Wednesday, November 13, 2013

Political slogans make bad policy

So how badly will Congress fuck up the ACA over this "if you like your insurance, you get to keep your insurance" flap?

Matt Yglesias has done the best job at explaining why trying to "correct" the law to uphold Obama's promise would be a major blunder. Nevertheless, the President's line was not true and so there is a powerful incentive for people who don't understand how the law works to try to change the law to make it true that no one will lose their plan.

Actually, there is no way legislatively make the line correct. The insurance policies that people had back in 2009 all contained loopholes that allowed insurance companies to cancel their policies if the company did not think it was worth it to them. The "Keeping the Affordable Care Act Promise Act" would force insurers to continue to offer policies that it offered before as long as the premiums are being paid. But that itself would be a change to the terms of the policy--from a policy that the insurance company could cancel to one it could not.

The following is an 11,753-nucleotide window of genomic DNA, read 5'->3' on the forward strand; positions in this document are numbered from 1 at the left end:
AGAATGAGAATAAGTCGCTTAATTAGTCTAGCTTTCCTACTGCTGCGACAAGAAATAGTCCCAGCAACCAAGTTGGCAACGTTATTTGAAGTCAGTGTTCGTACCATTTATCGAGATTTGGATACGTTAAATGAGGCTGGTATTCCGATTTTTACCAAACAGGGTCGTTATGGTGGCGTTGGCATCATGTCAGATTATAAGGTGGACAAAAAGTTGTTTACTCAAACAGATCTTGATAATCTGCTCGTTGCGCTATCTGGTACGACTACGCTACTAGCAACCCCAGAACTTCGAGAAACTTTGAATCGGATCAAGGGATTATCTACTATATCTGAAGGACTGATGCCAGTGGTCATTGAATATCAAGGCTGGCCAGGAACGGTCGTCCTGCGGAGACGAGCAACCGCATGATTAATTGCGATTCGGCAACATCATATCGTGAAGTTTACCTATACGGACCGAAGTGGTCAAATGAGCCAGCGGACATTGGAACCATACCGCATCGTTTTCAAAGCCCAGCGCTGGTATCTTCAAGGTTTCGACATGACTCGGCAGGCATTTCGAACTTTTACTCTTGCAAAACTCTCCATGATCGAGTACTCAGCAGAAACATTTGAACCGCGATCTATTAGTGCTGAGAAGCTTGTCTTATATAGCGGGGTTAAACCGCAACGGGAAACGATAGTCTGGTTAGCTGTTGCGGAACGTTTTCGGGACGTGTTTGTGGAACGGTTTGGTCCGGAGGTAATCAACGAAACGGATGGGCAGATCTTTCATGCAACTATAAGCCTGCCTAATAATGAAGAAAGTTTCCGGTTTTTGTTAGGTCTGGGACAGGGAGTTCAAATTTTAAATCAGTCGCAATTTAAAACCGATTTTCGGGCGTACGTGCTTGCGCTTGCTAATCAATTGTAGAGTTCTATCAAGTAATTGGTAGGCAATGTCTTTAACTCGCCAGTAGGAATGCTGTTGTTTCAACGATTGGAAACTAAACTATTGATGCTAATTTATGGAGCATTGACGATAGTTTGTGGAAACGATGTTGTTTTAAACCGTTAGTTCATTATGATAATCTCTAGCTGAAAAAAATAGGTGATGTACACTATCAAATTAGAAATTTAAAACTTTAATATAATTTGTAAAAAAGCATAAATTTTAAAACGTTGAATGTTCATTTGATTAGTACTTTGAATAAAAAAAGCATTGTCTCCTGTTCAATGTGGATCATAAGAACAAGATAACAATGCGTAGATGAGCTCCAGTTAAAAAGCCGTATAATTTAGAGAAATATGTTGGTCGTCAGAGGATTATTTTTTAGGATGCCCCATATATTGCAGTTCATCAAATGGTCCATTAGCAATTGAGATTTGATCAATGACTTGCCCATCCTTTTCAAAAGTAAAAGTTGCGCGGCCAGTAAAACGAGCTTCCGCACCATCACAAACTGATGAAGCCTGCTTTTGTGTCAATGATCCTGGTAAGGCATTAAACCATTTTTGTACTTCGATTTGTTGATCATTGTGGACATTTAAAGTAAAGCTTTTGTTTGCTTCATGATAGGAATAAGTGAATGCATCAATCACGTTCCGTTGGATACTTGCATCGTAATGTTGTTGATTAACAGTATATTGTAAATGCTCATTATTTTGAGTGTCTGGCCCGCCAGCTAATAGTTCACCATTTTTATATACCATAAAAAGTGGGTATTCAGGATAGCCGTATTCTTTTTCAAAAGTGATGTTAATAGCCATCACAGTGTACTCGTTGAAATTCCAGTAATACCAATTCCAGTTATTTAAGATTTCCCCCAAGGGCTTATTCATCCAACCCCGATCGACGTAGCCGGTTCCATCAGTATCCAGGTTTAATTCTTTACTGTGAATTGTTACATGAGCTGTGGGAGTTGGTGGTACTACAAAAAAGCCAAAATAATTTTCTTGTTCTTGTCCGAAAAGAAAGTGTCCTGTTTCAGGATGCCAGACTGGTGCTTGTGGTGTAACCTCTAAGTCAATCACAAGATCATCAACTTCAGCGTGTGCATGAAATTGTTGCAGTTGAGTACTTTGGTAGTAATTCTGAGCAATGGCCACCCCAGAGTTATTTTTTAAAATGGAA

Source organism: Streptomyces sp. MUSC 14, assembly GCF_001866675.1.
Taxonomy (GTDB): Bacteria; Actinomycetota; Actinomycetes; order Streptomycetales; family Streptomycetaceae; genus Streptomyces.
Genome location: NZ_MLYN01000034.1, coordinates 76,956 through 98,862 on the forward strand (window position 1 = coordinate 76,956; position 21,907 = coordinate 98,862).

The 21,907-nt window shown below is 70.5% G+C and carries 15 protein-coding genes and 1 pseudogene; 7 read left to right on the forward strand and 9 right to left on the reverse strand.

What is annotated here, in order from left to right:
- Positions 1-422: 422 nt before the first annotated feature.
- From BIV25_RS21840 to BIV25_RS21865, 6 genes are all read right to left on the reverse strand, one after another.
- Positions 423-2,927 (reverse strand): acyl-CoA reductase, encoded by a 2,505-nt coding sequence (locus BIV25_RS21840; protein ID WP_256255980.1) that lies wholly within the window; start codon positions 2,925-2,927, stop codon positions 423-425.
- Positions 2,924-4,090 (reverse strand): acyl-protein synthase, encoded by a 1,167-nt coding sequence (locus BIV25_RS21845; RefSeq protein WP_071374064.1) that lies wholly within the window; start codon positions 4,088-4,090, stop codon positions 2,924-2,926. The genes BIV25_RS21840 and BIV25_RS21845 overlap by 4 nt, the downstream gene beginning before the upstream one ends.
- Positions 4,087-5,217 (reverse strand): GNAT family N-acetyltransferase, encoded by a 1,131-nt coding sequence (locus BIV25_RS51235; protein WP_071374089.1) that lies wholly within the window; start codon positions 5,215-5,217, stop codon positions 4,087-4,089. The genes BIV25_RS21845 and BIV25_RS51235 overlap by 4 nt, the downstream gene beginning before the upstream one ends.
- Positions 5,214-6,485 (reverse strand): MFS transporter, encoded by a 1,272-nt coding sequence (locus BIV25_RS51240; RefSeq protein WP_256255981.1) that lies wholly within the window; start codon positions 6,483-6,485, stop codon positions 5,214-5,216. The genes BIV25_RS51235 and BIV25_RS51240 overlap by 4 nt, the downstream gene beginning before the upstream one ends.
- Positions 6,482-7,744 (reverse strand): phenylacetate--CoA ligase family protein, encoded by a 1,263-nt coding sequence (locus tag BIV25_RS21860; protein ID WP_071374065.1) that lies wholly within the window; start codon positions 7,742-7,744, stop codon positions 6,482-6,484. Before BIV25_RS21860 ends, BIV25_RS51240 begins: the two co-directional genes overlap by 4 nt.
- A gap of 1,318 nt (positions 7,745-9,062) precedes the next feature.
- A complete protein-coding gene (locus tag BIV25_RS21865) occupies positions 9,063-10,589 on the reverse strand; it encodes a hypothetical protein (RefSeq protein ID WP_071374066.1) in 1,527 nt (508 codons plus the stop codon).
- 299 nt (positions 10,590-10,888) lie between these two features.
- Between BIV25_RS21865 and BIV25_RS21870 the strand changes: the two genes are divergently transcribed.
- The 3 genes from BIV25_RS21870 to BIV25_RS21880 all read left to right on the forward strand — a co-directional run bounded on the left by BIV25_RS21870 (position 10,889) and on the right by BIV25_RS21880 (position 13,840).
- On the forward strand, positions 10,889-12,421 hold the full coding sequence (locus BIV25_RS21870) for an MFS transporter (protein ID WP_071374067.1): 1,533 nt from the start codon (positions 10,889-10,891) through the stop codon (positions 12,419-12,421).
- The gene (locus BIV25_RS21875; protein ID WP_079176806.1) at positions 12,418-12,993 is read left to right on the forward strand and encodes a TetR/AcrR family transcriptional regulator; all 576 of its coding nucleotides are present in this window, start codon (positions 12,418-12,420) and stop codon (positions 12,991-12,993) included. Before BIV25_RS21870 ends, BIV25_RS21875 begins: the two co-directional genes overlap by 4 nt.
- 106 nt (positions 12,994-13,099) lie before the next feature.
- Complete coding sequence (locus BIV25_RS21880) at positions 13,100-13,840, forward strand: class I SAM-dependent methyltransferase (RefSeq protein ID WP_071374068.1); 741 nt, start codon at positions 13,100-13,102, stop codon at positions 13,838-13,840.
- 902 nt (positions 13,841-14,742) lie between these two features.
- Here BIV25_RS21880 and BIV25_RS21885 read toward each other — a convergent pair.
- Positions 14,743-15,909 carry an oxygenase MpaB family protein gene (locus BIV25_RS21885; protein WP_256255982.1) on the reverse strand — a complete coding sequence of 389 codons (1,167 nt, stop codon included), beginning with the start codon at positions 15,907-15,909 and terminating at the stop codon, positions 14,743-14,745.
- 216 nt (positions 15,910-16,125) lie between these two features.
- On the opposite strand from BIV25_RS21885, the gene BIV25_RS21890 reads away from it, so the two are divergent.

The Upton Amendment, the Republican bill in the House, would allow insurance companies to continue to offer policies that fall short of the ACA, it would not require them to do so. So insurance companies would still be free to cancel policies if they wanted to and the same forces in the changing health care market that are making many of these policies not worth it for insurance carriers would still exist. Which means the Upton Amendment would not prevent policies from being canceled. Probably a lot of them still would be even if the amendment became law.

Either way, the President's promise is not going to be upheld. Maybe the focus should be on how to better achieve the policy aims of providing universal affordable health coverage, rather than whether the effects of the law matches the sales pitch.